From Library Journal
Surely no audiobook collection should be without some version of this timeless classic, arguably the most famous and well-loved gothic novel of the 20th century, and this production would be an excellent choice. Read in wonderfully British cadences by Anna Massey, all the mysterious and oppressive nuances are made immediate and chilling. We even feel some sympathy for the absurdly timid and cowering heroine; it is, after all, easy to imagine feeling woefully inferior to the predecessor and desperately eager to please. Of course the story requires great leaps of credulity... Forget the movie; it makes mincemeat of the actual tale. A wise seven-year-old once told me, "The book is always betterDit goes right into your head." This is a prime exampleDlisten again; it gets even better. Highly recommended.DHarriet Edwards, East Meadow P.L., NY
Copyright 2000 Reed Business Information, Inc.
--This text refers to an out of print or unavailable edition of this title.
is a novel of mystery and passion, a dark psychological tale of secrets and betrayal, dead loves and an estate called Manderley that is as much a presence as the humans who inhabit it: "when the leaves rustle, they sound very much like the stealthy movement of a woman in evening dress, and when they shiver suddenly and fall, and scatter away along the ground, they might be the pitter, patter of a woman's hurrying footsteps, and the mark in the gravel the imprint of a high-heeled satin shoe." Manderley is filled with memories of the elegant and flamboyant Rebecca, the first Mrs. DeWinter; with the obsessive love of her housekeeper, Mrs. Danvers, who observes the young, timid second Mrs. DeWinter with sullen hostility; and with the oppressive silences of a secretive husband, Maxim. Rebecca may be physically dead, but she is a force to contend with, and the housekeeper's evil matches that of her former mistress as a purveyor of the emotional horror thrust on the innocent Mrs. DeWinter. The tension builds as the new Mrs. DeWinter slowly grows and asserts herself, surviving the wicked deceptions of Mrs. Danvers and the silent deceits of her husband, to emerge triumphant in the midst of a surprise ending that leaves the reader with a sense of haunting justice. -- For great reviews of books for girls, check out Let's Hear It for the Girls: 375 Great Books for Readers 2-14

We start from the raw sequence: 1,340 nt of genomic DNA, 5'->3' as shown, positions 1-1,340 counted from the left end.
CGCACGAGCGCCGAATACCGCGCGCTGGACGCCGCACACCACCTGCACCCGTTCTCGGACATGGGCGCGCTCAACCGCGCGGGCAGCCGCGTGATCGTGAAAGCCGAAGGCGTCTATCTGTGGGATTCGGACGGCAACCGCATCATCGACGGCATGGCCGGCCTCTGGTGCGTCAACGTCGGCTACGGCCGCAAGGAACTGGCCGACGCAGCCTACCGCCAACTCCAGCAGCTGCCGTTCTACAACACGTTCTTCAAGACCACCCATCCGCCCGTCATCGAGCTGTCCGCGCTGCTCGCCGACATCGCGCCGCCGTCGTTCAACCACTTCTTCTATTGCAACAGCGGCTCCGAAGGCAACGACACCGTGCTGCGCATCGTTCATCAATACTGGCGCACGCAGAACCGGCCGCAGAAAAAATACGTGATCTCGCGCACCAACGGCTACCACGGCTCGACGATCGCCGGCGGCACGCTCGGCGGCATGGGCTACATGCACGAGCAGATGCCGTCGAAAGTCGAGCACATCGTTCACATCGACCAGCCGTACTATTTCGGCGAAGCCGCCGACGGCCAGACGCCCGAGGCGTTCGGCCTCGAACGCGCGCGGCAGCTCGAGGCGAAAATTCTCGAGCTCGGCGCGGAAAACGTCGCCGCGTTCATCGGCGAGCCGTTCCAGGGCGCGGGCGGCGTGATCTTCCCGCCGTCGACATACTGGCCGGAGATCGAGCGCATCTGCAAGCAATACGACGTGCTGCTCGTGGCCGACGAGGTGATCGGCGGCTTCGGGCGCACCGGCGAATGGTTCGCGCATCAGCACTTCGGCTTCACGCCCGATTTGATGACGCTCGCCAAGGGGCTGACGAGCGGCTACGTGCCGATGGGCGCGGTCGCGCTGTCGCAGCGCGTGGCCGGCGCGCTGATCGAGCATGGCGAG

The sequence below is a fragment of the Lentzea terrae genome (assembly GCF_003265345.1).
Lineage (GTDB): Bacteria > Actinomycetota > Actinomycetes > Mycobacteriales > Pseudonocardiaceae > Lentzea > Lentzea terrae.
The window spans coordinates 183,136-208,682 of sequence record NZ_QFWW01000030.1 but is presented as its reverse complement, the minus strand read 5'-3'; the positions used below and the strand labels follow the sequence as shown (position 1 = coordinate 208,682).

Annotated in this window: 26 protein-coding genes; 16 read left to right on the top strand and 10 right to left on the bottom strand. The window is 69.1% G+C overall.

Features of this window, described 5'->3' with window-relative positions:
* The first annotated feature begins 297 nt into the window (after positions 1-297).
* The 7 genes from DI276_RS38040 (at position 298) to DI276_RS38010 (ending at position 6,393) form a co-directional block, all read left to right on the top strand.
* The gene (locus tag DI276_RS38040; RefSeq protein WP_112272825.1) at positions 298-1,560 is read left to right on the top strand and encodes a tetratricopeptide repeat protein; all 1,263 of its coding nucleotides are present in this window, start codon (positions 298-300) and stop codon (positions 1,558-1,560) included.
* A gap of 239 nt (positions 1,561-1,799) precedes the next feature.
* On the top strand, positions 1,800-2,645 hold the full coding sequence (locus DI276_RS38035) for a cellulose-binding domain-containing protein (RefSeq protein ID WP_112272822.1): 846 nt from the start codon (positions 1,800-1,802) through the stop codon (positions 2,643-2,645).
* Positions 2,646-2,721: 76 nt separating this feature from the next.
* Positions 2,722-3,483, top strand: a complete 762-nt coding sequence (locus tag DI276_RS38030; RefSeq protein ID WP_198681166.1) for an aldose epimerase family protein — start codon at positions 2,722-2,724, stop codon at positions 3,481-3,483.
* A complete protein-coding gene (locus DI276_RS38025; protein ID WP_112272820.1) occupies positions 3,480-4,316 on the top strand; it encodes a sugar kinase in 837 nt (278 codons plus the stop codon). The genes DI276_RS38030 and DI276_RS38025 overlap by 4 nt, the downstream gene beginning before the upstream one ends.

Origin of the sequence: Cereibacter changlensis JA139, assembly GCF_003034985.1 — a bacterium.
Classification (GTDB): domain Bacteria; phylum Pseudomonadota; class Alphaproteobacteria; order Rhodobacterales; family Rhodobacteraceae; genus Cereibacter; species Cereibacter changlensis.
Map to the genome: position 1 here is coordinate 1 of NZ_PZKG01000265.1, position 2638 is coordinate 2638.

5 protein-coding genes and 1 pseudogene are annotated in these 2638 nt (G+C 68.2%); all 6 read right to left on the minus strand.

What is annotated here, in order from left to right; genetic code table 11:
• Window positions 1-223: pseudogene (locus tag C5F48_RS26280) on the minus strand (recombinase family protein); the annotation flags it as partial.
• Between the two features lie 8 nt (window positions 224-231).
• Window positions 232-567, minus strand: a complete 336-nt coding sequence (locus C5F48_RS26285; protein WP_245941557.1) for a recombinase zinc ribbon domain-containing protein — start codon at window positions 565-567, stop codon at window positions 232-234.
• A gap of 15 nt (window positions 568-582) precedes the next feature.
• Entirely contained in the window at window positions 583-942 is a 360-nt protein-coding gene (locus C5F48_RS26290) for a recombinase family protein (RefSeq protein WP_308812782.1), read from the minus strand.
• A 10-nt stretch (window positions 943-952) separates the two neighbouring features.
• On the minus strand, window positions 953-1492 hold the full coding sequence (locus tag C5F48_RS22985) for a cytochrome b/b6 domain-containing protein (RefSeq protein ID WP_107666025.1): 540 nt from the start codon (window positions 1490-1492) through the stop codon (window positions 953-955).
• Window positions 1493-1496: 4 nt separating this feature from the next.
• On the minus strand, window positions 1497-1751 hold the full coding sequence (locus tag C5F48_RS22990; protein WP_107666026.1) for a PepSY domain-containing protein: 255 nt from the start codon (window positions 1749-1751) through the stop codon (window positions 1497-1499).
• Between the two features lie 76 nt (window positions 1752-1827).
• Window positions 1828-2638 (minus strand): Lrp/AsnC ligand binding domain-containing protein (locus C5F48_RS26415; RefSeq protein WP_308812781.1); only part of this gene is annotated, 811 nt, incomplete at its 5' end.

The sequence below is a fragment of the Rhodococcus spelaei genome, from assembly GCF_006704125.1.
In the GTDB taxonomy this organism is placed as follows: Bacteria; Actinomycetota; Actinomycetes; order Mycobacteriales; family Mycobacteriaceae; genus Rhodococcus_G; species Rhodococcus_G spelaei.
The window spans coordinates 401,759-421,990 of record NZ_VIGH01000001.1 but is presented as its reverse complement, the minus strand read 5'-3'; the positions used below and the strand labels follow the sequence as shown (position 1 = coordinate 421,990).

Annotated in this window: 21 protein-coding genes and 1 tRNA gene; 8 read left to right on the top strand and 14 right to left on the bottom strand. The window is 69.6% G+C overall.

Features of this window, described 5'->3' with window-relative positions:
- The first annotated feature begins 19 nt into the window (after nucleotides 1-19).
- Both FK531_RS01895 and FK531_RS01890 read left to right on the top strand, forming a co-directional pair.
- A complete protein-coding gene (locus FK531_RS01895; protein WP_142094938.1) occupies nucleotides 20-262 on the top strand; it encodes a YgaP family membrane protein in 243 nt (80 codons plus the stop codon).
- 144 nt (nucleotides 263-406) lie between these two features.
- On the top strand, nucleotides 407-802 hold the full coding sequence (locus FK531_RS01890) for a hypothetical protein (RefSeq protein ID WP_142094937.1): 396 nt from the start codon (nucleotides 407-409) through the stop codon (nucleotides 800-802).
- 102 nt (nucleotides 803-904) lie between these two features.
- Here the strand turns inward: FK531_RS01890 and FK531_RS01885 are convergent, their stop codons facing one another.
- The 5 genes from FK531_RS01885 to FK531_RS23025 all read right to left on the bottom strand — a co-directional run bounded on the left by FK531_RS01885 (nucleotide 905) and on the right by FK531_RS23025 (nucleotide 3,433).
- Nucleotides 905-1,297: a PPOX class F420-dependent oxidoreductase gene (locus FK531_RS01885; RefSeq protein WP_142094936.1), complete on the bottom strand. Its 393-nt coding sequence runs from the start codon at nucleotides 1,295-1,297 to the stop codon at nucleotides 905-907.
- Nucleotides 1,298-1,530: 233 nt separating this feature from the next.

. -- From 500 Great Books by Women; review by Vickie Sears